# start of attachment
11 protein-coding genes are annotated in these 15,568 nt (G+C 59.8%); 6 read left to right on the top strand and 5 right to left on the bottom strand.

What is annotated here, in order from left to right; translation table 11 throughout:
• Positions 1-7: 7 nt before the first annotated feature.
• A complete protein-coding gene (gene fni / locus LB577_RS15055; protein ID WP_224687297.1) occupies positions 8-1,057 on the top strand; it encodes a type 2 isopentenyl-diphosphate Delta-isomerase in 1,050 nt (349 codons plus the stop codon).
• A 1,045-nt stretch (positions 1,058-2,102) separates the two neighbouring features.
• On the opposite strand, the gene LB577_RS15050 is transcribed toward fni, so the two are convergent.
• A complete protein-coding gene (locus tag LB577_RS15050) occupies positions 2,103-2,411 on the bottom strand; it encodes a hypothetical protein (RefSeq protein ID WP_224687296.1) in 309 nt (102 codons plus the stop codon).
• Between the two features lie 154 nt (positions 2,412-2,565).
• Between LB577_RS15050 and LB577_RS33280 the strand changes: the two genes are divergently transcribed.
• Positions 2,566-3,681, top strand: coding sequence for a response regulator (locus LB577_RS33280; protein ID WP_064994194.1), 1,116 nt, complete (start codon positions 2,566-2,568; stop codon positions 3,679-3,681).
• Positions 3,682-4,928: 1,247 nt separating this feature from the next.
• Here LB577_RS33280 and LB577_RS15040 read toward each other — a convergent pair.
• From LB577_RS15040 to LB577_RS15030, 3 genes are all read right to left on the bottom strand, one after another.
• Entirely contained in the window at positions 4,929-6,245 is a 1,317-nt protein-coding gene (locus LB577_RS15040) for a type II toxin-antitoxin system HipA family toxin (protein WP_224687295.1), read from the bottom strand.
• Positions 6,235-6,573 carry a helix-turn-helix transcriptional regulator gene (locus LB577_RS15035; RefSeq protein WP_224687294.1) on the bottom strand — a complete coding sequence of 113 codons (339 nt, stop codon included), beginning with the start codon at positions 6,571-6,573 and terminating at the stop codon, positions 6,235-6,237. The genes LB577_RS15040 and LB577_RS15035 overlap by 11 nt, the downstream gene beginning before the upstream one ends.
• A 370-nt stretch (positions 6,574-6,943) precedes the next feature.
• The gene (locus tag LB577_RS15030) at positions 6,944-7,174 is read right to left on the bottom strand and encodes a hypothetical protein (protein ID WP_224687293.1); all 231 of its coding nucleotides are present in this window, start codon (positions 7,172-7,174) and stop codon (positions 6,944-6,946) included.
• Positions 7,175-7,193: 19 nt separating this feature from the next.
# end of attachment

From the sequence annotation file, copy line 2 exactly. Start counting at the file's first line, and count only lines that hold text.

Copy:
What is annotated here, in order from left to right; translation table 11 throughout: